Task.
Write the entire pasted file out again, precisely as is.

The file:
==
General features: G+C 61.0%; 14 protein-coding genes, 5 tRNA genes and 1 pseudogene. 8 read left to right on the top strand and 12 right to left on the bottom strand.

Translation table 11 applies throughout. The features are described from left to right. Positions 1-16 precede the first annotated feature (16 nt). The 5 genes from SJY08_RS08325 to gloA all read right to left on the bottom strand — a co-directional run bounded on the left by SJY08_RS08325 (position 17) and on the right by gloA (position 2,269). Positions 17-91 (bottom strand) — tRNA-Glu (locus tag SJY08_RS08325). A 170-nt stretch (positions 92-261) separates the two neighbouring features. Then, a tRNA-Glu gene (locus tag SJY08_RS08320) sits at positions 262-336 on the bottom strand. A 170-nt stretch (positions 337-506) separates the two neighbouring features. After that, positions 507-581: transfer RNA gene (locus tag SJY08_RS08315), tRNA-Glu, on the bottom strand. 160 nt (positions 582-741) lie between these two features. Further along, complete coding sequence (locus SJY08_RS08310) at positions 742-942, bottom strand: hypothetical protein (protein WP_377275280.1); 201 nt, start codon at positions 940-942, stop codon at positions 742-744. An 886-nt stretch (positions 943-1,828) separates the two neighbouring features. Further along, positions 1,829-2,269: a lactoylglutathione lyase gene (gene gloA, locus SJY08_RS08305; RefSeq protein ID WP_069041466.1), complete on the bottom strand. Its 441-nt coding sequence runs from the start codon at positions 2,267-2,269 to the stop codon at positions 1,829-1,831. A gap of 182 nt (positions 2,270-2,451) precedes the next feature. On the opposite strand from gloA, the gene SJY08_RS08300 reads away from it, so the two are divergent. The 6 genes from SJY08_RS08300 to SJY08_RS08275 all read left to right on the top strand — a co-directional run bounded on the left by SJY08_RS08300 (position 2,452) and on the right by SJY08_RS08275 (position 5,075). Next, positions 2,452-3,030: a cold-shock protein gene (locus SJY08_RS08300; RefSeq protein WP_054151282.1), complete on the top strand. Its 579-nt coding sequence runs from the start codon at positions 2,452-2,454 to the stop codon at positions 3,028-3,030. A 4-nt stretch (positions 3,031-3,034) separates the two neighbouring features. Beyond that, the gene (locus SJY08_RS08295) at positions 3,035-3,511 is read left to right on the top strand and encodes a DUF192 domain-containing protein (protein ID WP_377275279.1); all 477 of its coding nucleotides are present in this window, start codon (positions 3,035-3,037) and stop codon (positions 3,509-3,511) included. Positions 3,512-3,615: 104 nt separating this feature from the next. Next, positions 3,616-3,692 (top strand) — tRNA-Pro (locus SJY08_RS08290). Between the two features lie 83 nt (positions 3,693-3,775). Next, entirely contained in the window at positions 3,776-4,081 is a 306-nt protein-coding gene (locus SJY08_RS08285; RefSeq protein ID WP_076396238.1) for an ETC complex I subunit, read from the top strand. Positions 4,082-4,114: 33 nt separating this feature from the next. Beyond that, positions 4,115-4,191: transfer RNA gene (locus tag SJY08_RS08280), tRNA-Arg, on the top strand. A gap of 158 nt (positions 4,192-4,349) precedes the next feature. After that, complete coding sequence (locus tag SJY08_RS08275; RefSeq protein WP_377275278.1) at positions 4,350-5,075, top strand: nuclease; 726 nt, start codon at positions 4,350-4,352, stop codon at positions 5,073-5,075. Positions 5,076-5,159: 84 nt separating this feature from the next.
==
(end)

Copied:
General features: G+C 61.0%; 14 protein-coding genes, 5 tRNA genes and 1 pseudogene. 8 read left to right on the top strand and 12 right to left on the bottom strand.

Translation table 11 applies throughout. The features are described from left to right. Positions 1-16 precede the first annotated feature (16 nt). The 5 genes from SJY08_RS08325 to gloA all read right to left on the bottom strand — a co-directional run bounded on the left by SJY08_RS08325 (position 17) and on the right by gloA (position 2,269). Positions 17-91 (bottom strand) — tRNA-Glu (locus tag SJY08_RS08325). A 170-nt stretch (positions 92-261) separates the two neighbouring features. Then, a tRNA-Glu gene (locus tag SJY08_RS08320) sits at positions 262-336 on the bottom strand. A 170-nt stretch (positions 337-506) separates the two neighbouring features. After that, positions 507-581: transfer RNA gene (locus tag SJY08_RS08315), tRNA-Glu, on the bottom strand. 160 nt (positions 582-741) lie between these two features. Further along, complete coding sequence (locus SJY08_RS08310) at positions 742-942, bottom strand: hypothetical protein (protein WP_377275280.1); 201 nt, start codon at positions 940-942, stop codon at positions 742-744. An 886-nt stretch (positions 943-1,828) separates the two neighbouring features. Further along, positions 1,829-2,269: a lactoylglutathione lyase gene (gene gloA, locus SJY08_RS08305; RefSeq protein ID WP_069041466.1), complete on the bottom strand. Its 441-nt coding sequence runs from the start codon at positions 2,267-2,269 to the stop codon at positions 1,829-1,831. A gap of 182 nt (positions 2,270-2,451) precedes the next feature. On the opposite strand from gloA, the gene SJY08_RS08300 reads away from it, so the two are divergent. The 6 genes from SJY08_RS08300 to SJY08_RS08275 all read left to right on the top strand — a co-directional run bounded on the left by SJY08_RS08300 (position 2,452) and on the right by SJY08_RS08275 (position 5,075). Next, positions 2,452-3,030: a cold-shock protein gene (locus SJY08_RS08300; RefSeq protein WP_054151282.1), complete on the top strand. Its 579-nt coding sequence runs from the start codon at positions 2,452-2,454 to the stop codon at positions 3,028-3,030. A 4-nt stretch (positions 3,031-3,034) separates the two neighbouring features. Beyond that, the gene (locus SJY08_RS08295) at positions 3,035-3,511 is read left to right on the top strand and encodes a DUF192 domain-containing protein (protein ID WP_377275279.1); all 477 of its coding nucleotides are present in this window, start codon (positions 3,035-3,037) and stop codon (positions 3,509-3,511) included. Positions 3,512-3,615: 104 nt separating this feature from the next. Next, positions 3,616-3,692 (top strand) — tRNA-Pro (locus SJY08_RS08290). Between the two features lie 83 nt (positions 3,693-3,775). Next, entirely contained in the window at positions 3,776-4,081 is a 306-nt protein-coding gene (locus SJY08_RS08285; RefSeq protein ID WP_076396238.1) for an ETC complex I subunit, read from the top strand. Positions 4,082-4,114: 33 nt separating this feature from the next. Beyond that, positions 4,115-4,191: transfer RNA gene (locus tag SJY08_RS08280), tRNA-Arg, on the top strand. A gap of 158 nt (positions 4,192-4,349) precedes the next feature. After that, complete coding sequence (locus tag SJY08_RS08275; RefSeq protein WP_377275278.1) at positions 4,350-5,075, top strand: nuclease; 726 nt, start codon at positions 4,350-4,352, stop codon at positions 5,073-5,075. Positions 5,076-5,159: 84 nt separating this feature from the next.